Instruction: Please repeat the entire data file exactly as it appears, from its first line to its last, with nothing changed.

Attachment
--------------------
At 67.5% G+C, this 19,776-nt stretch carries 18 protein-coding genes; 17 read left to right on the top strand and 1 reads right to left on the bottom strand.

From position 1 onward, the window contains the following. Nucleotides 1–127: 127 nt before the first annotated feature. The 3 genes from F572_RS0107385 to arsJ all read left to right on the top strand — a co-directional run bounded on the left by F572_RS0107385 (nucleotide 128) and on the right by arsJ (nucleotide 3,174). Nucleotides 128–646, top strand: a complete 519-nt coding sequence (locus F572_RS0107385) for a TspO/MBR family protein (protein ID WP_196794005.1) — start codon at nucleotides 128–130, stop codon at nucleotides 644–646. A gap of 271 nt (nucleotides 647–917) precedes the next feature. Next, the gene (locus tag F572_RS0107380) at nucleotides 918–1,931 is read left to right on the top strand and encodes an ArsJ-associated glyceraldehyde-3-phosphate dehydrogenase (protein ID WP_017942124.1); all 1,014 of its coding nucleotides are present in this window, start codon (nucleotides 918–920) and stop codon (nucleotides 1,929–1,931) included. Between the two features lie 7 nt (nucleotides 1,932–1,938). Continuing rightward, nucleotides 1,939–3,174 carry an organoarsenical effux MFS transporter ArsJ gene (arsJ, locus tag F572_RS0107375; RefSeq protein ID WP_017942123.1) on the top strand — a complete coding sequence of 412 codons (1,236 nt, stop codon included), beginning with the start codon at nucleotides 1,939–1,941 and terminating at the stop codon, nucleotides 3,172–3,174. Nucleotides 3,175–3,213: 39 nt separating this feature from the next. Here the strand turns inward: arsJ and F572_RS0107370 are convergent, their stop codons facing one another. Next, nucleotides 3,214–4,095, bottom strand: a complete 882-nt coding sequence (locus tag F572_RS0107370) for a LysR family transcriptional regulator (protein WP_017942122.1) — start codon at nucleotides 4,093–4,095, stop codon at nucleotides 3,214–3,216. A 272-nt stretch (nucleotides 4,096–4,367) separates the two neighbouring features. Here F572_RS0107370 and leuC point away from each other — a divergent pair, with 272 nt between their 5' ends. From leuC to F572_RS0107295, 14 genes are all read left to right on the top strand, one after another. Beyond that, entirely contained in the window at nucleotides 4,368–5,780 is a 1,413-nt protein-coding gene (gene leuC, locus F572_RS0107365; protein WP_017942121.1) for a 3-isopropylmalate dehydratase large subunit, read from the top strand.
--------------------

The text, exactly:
At 67.5% G+C, this 19,776-nt stretch carries 18 protein-coding genes; 17 read left to right on the top strand and 1 reads right to left on the bottom strand.

From position 1 onward, the window contains the following. Nucleotides 1–127: 127 nt before the first annotated feature. The 3 genes from F572_RS0107385 to arsJ all read left to right on the top strand — a co-directional run bounded on the left by F572_RS0107385 (nucleotide 128) and on the right by arsJ (nucleotide 3,174). Nucleotides 128–646, top strand: a complete 519-nt coding sequence (locus F572_RS0107385) for a TspO/MBR family protein (protein ID WP_196794005.1) — start codon at nucleotides 128–130, stop codon at nucleotides 644–646. A gap of 271 nt (nucleotides 647–917) precedes the next feature. Next, the gene (locus tag F572_RS0107380) at nucleotides 918–1,931 is read left to right on the top strand and encodes an ArsJ-associated glyceraldehyde-3-phosphate dehydrogenase (protein ID WP_017942124.1); all 1,014 of its coding nucleotides are present in this window, start codon (nucleotides 918–920) and stop codon (nucleotides 1,929–1,931) included. Between the two features lie 7 nt (nucleotides 1,932–1,938). Continuing rightward, nucleotides 1,939–3,174 carry an organoarsenical effux MFS transporter ArsJ gene (arsJ, locus tag F572_RS0107375; RefSeq protein ID WP_017942123.1) on the top strand — a complete coding sequence of 412 codons (1,236 nt, stop codon included), beginning with the start codon at nucleotides 1,939–1,941 and terminating at the stop codon, nucleotides 3,172–3,174. Nucleotides 3,175–3,213: 39 nt separating this feature from the next. Here the strand turns inward: arsJ and F572_RS0107370 are convergent, their stop codons facing one another. Next, nucleotides 3,214–4,095, bottom strand: a complete 882-nt coding sequence (locus tag F572_RS0107370) for a LysR family transcriptional regulator (protein WP_017942122.1) — start codon at nucleotides 4,093–4,095, stop codon at nucleotides 3,214–3,216. A 272-nt stretch (nucleotides 4,096–4,367) separates the two neighbouring features. Here F572_RS0107370 and leuC point away from each other — a divergent pair, with 272 nt between their 5' ends. From leuC to F572_RS0107295, 14 genes are all read left to right on the top strand, one after another. Beyond that, entirely contained in the window at nucleotides 4,368–5,780 is a 1,413-nt protein-coding gene (gene leuC, locus F572_RS0107365; protein WP_017942121.1) for a 3-isopropylmalate dehydratase large subunit, read from the top strand.